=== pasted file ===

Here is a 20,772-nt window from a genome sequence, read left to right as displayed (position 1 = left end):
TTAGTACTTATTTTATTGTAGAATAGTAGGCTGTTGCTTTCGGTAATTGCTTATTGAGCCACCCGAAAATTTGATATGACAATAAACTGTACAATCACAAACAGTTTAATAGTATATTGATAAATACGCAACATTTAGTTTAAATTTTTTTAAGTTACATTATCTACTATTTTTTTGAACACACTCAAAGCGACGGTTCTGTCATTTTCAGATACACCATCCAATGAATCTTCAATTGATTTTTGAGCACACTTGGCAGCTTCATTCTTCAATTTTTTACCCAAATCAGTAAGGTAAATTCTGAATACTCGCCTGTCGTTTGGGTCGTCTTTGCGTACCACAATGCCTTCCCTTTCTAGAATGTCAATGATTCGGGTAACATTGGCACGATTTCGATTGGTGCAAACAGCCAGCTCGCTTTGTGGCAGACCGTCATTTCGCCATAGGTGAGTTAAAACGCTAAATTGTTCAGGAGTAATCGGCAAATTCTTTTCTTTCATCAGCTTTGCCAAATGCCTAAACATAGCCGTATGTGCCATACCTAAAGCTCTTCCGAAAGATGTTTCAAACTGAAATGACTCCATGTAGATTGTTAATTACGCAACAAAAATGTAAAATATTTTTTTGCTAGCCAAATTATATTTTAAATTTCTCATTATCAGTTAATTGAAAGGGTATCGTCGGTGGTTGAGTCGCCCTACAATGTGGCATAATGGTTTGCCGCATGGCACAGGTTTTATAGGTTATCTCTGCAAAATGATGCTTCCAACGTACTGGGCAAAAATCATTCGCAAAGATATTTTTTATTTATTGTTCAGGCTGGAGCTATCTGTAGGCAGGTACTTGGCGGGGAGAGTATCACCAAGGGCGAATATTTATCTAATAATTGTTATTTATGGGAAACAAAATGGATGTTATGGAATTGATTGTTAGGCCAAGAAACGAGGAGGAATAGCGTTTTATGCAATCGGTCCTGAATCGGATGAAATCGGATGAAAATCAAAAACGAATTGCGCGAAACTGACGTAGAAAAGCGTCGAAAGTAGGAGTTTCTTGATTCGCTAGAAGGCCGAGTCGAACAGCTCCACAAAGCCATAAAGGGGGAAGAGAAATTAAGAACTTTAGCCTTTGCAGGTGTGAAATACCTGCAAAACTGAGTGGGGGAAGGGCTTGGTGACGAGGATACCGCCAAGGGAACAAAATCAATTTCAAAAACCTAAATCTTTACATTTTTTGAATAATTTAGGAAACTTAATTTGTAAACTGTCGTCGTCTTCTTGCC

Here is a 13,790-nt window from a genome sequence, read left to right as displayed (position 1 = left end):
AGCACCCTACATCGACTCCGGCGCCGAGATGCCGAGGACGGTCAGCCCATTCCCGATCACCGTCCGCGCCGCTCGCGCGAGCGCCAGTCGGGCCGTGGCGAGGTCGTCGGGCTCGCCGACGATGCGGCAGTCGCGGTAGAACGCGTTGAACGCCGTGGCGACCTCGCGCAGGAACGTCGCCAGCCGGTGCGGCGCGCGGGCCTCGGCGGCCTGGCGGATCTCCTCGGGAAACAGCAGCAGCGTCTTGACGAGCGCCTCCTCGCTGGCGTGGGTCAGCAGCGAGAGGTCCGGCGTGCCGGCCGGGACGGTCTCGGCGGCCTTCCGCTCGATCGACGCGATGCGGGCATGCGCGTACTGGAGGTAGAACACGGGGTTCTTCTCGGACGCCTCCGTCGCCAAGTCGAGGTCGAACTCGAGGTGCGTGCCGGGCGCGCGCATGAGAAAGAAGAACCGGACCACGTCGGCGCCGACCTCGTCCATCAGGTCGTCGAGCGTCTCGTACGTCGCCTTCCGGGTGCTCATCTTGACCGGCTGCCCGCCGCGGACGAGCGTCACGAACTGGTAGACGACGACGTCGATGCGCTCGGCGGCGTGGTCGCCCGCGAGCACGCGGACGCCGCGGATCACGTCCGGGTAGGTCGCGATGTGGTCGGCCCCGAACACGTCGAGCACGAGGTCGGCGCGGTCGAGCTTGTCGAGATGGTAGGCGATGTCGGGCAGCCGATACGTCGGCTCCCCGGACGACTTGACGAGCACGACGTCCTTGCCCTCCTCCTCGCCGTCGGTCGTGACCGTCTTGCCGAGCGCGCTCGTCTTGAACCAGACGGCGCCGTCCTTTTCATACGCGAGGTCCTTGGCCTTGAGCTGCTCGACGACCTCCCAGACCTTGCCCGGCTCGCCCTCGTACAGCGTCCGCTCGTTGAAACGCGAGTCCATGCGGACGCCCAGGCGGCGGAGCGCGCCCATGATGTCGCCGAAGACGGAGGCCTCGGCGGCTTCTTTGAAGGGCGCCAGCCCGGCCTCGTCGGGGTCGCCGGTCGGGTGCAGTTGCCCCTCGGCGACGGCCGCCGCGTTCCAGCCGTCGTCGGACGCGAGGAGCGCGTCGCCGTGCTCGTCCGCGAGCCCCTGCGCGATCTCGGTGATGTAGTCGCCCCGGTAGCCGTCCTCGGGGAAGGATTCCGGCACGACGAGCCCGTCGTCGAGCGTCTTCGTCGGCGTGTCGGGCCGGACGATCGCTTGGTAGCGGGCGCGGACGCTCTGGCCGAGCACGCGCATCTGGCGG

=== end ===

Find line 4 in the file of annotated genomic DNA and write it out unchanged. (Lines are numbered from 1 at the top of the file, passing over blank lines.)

AGCACCCTACATCGACTCCGGCGCCGAGATGCCGAGGACGGTCAGCCCATTCCCGATCACCGTCCGCGCCGCTCGCGCGAGCGCCAGTCGGGCCGTGGCGAGGTCGTCGGGCTCGCCGACGATGCGGCAGTCGCGGTAGAACGCGTTGAACGCCGTGGCGACCTCGCGCAGGAACGTCGCCAGCCGGTGCGGCGCGCGGGCCTCGGCGGCCTGGCGGATCTCCTCGGGAAACAGCAGCAGCGTCTTGACGAGCGCCTCCTCGCTGGCGTGGGTCAGCAGCGAGAGGTCCGGCGTGCCGGCCGGGACGGTCTCGGCGGCCTTCCGCTCGATCGACGCGATGCGGGCATGCGCGTACTGGAGGTAGAACACGGGGTTCTTCTCGGACGCCTCCGTCGCCAAGTCGAGGTCGAACTCGAGGTGCGTGCCGGGCGCGCGCATGAGAAAGAAGAACCGGACCACGTCGGCGCCGACCTCGTCCATCAGGTCGTCGAGCGTCTCGTACGTCGCCTTCCGGGTGCTCATCTTGACCGGCTGCCCGCCGCGGACGAGCGTCACGAACTGGTAGACGACGACGTCGATGCGCTCGGCGGCGTGGTCGCCCGCGAGCACGCGGACGCCGCGGATCACGTCCGGGTAGGTCGCGATGTGGTCGGCCCCGAACACGTCGAGCACGAGGTCGGCGCGGTCGAGCTTGTCGAGATGGTAGGCGATGTCGGGCAGCCGATACGTCGGCTCCCCGGACGACTTGACGAGCACGACGTCCTTGCCCTCCTCCTCGCCGTCGGTCGTGACCGTCTTGCCGAGCGCGCTCGTCTTGAACCAGACGGCGCCGTCCTTTTCATACGCGAGGTCCTTGGCCTTGAGCTGCTCGACGACCTCCCAGACCTTGCCCGGCTCGCCCTCGTACAGCGTCCGCTCGTTGAAACGCGAGTCCATGCGGACGCCCAGGCGGCGGAGCGCGCCCATGATGTCGCCGAAGACGGAGGCCTCGGCGGCTTCTTTGAAGGGCGCCAGCCCGGCCTCGTCGGGGTCGCCGGTCGGGTGCAGTTGCCCCTCGGCGACGGCCGCCGCGTTCCAGCCGTCGTCGGACGCGAGGAGCGCGTCGCCGTGCTCGTCCGCGAGCCCCTGCGCGATCTCGGTGATGTAGTCGCCCCGGTAGCCGTCCTCGGGGAAGGATTCCGGCACGACGAGCCCGTCGTCGAGCGTCTTCGTCGGCGTGTCGGGCCGGACGATCGCTTGGTAGCGGGCGCGGACGCTCTGGCCGAGCACGCGCATCTGGCGG